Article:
Modeling gameplay in Celf, Part 3

(This is another iteration of the example I developed in Part 1 and Part 2, but barring incrementally understanding the code, I think this post is relatively self-contained. Celf-contained, if you will.)

When I took a simple choice-based ("CYOA") game with a few bits of inventorial state and tried to add handles onto the rules so as to specify a specific sequence of player choices, something interesting happened: I had to make new decisions about which parts of the game the player could control, and how. For instance, whether they win or get eaten by a grue depends on a prior choice to take the lamp from the den or not; they cannot control their fate after that point. This makes clear that "getting the lamp" and "opening the door" are player-facing game controls, whereas "getting eaten by a grue" is a choice made by the game. We wound up enumerating those actions as follows.

'start : action.
'opendoor : action.
'getlamp : action.

Modeling gameplay in Celf, Part 2: Simulating Interactivity

Where I last left off, I gave a toy example of using Celf to specify a game's causal structure, summarized by the following ruleset:
start_to_den_or_cellar : start -o {den & cellar}. den_to_cellar_lamp_or_key : den -o         {cellar          & (nolamp -o {getlamp})          & (nokey -o {getkey})}. get_lamp : getlamp -o {gotlamp * den}. get_key : getkey -o {gotkey * den}. cellar_to_den_or_door : cellar -o {den & opendoor}. open_door_without_key : opendoor * nokey -o {cellar * nokey}. open_door_with_key : opendoor * gotkey -o {dark}. dark_with_lamp : dark * gotlamp -o {win}. dark_without_lamp : dark * nolamp -o {lose}. init : type = {nokey * nolamp * start}. As presented, this is effectively "half a game", with no delineation between player choice and game logic -- a fact that allowed us to randomly sample the space of all possible play sequences by querying any final gameplay state -- but that's ultimately uninformative about interactivity.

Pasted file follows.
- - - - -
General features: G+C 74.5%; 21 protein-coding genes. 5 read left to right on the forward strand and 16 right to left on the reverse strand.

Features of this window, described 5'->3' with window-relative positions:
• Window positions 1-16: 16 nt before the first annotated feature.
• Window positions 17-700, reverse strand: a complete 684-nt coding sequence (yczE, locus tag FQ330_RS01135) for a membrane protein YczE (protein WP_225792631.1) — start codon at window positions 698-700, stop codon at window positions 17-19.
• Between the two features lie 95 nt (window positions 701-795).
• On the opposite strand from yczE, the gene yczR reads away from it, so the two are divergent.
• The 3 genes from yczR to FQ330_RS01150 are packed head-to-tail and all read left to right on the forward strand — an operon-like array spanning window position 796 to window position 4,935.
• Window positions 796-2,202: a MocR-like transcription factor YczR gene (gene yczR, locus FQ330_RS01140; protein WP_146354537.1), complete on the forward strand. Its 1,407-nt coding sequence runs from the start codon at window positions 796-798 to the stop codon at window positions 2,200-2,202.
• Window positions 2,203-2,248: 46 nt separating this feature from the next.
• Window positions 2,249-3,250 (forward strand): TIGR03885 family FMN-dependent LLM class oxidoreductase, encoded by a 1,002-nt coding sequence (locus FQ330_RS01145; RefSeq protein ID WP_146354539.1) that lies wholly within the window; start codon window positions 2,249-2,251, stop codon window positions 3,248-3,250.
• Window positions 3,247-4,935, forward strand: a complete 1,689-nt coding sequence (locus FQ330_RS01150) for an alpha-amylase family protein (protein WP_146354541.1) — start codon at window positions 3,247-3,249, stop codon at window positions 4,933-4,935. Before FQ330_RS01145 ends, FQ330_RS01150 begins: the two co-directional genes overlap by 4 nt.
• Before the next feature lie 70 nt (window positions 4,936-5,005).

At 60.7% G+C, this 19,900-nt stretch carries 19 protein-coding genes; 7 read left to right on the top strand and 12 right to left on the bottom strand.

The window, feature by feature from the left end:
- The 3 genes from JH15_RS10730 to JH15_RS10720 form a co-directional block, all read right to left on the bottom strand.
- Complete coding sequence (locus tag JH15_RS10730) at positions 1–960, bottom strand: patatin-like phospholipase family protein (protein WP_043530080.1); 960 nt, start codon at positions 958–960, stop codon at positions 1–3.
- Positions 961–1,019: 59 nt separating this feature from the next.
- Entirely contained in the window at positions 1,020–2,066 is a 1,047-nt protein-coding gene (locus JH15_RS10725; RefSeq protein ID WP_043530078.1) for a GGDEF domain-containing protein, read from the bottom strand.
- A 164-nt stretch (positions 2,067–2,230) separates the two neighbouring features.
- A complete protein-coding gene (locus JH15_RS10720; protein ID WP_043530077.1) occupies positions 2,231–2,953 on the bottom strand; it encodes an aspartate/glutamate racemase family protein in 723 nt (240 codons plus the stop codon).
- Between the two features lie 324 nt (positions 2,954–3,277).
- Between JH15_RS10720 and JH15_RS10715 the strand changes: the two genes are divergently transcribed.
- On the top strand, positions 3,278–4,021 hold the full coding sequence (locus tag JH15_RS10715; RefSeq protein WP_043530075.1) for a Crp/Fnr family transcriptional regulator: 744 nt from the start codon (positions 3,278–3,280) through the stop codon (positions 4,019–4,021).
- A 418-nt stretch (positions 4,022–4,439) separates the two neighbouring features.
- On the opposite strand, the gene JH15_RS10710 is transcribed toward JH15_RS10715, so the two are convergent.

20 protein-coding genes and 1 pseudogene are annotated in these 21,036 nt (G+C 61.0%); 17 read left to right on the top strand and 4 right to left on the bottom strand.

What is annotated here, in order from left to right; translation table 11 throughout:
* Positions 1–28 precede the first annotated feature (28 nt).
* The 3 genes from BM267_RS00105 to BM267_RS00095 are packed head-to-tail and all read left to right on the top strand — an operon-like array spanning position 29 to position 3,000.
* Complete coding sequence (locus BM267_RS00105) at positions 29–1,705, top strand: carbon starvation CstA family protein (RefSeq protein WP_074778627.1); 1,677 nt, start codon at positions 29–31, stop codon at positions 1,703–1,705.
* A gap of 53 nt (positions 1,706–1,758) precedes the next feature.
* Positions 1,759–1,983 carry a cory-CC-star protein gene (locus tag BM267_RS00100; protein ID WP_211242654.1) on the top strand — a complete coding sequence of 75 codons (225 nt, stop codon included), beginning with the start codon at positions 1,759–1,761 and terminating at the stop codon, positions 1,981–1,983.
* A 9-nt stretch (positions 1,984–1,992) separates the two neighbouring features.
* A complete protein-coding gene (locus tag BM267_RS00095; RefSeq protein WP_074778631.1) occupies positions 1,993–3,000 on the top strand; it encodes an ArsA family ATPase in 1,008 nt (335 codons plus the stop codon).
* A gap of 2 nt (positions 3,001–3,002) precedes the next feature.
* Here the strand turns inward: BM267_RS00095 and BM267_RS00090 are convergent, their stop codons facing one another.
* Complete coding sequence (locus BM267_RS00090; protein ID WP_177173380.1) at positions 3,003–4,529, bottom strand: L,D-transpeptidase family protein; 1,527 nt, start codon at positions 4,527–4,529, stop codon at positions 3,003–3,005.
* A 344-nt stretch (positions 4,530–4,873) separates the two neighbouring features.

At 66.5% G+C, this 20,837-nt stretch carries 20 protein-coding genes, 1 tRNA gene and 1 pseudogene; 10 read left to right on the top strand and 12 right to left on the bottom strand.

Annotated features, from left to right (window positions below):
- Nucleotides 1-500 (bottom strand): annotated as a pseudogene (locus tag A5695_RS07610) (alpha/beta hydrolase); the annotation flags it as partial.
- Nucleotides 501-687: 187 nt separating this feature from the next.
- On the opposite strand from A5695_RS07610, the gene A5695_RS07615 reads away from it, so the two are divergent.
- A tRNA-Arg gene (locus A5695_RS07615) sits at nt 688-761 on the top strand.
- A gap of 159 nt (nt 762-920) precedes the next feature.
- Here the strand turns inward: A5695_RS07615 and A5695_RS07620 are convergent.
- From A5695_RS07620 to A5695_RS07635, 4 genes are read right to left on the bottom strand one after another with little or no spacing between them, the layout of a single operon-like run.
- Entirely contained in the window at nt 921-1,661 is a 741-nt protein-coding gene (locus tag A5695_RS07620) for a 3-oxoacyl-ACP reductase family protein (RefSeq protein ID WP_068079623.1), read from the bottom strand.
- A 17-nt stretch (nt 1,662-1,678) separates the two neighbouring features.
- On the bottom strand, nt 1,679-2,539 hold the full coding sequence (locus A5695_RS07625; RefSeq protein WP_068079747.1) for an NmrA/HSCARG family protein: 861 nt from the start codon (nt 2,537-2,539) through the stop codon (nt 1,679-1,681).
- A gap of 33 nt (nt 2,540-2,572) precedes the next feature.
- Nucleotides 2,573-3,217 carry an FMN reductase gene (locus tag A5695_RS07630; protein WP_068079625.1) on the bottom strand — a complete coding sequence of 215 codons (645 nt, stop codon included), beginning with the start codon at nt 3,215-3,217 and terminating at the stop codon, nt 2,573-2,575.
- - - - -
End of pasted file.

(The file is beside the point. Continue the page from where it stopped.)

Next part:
The key i…

How to create the PL culture I'd like to believe we deserve

I herein interrupt my (ir)regular schedule to post about something sociological rather than metalogical.

I considered relegating this content to my personal blog, but honestly I think these words need to fall on the ears of exactly the folks who are mired enough in the technical community to follow research blogs. This is a post about "PL culture". What I mean by that is the characteristics, defined by the perceptions of its constituents, of "the PL community" -- or any subset of active programming languages researchers who find themselves in each others' company, perhaps at a conference or within a research group at a particular university.

In particular, I want to understand how PL might be failing as a community, and by that I mean either (1) fostering attitudes that make people within it feel othered/alienated/estranged or (2) serving as a barrier to the potential people and ideas it could include but doesn't. I want to cast some attention on the experi…

Modeling gameplay in Celf, Part 1: Fuzz Testing

I'm hereby resolving to stop biting off more than I can chew wrt blog posts - I've got two behemoths in drafts over just the past few days and nothing to show for them (yet). So right now I'm going to try to carefully explain a tiny example that I just worked out over the past half hour and I think nicely encapsulates a few ideas about using Celf and linear logic in the context of interactivity.

Assumed background for this post: familiarity with linear logic connectives, some familiarity with logic programming and the forward/backward chaining distinction.

Here's an informal spec for a simple branching game with a couple pieces of global state that track whether certain paths have been taken:

The cellar and the den are connected rooms. The lamp and the key are in the den. The cellar contains a door, which is locked and must be opened with the key. Once the door is unlocked, the player enters darkness, and if they have a lamp, they win; otherwise, they are eaten by a gr…